Christopher Eipper’s writing in the 1840s described how collecting plentiful food was an important and central part of indigenous lives. Fishing parties would go out at night or daybreak,while time was also spent mending nets, sharpening spears and carving or making waddies (clubs). ollies (or bags) were made from long stringy grass and through twisting the fibers from the inner bark of trees over the knees, nets were then made from the twine.
In 1891 Christopher Watson observed preparation of the Bungwal fern, an essential carbohydrate in their diet. The Bungwal root was dug up, washed and roasted. It was then cut up and pounded between two round stones. Watson reported the fern had a nutty flavour and a reputation for being very nutritious.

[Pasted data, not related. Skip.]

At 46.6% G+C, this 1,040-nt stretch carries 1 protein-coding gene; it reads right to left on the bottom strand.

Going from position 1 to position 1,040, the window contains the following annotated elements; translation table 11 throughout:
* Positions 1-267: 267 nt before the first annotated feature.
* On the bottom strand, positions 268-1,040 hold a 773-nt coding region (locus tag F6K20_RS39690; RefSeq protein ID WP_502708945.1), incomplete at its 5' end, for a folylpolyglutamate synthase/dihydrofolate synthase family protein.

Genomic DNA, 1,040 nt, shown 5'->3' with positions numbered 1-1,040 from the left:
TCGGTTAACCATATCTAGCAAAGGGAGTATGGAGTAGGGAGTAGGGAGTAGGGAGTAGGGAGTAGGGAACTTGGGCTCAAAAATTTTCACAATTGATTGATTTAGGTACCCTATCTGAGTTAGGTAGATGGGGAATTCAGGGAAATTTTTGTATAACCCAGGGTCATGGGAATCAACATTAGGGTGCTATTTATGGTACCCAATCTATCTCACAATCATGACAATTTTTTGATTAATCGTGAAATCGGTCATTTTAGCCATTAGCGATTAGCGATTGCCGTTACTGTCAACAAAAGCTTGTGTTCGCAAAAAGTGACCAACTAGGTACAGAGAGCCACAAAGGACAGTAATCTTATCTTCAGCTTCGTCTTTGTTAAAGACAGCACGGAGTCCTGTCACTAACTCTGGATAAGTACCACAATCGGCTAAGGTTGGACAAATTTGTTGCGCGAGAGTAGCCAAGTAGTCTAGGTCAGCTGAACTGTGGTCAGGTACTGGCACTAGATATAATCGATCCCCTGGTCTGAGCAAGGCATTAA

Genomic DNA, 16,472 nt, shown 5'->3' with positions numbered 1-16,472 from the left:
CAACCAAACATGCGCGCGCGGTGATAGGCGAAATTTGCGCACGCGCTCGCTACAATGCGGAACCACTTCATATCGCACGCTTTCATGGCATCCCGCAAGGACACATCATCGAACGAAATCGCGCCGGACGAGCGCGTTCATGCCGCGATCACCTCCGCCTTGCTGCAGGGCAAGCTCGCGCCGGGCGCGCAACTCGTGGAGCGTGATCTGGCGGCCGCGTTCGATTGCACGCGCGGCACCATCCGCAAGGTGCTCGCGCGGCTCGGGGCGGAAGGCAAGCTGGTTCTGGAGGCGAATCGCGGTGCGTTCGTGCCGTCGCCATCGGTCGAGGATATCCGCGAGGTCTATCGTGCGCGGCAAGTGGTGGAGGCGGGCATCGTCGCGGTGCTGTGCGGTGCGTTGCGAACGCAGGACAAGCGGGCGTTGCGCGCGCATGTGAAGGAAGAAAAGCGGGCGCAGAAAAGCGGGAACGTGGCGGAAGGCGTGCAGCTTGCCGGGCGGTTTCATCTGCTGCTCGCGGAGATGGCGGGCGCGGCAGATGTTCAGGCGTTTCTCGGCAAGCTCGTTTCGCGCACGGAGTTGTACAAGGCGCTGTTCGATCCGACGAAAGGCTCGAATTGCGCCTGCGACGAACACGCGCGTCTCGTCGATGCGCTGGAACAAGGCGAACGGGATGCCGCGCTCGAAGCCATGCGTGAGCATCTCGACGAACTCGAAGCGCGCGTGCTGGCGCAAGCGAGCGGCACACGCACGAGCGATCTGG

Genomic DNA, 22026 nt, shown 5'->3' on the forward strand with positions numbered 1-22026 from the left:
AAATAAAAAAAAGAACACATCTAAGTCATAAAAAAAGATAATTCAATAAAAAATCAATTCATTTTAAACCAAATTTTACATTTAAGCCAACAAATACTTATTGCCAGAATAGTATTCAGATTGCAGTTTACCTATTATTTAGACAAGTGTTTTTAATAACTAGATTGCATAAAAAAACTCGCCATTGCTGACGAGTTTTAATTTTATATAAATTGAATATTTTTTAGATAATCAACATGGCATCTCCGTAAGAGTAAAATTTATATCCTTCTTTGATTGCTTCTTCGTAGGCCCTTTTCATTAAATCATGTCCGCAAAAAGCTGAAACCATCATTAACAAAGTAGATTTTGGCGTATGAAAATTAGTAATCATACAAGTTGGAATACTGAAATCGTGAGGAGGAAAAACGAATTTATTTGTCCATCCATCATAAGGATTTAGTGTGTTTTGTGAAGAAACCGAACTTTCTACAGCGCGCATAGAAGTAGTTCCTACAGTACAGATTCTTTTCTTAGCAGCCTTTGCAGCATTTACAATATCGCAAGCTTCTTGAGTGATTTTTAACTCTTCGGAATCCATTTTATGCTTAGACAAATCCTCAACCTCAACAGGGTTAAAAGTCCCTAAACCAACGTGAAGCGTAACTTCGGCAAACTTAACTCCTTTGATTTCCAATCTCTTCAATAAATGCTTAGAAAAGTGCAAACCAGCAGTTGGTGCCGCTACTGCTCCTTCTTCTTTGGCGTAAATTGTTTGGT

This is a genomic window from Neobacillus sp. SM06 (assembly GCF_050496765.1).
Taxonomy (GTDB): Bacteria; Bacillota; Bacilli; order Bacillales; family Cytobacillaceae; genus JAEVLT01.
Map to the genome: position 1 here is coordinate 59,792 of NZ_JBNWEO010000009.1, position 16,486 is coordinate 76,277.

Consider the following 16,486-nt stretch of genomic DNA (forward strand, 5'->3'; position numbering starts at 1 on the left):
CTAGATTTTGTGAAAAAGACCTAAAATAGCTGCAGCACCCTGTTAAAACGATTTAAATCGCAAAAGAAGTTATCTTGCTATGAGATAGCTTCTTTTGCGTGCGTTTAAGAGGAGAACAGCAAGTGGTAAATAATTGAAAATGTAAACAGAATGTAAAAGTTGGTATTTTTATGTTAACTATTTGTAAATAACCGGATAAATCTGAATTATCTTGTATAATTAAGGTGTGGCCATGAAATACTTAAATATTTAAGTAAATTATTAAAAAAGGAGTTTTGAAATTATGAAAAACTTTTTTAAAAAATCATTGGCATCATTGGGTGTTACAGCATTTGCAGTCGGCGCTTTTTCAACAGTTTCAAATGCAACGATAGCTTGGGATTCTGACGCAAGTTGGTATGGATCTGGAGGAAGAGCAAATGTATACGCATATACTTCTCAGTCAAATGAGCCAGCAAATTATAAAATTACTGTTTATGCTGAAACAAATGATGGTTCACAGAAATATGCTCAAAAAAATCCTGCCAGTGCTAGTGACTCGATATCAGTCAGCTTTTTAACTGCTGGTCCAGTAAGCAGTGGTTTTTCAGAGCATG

Shell middens, like those along the Bay, have been found throughout Australia. A midden is an archaeological term describing a deposit of material representing occupational, debris. In coastal areas this is composed predominantly of shell with small amounts of bone, charcoal and stone artifacts. Midden shells are usually only a few selected, relatively available species and are mostly mature specimens. By comparison, naturally occurring beach shell deposits contain juvenile specimens, water worn shells and deep sea species which lie out of gathering range.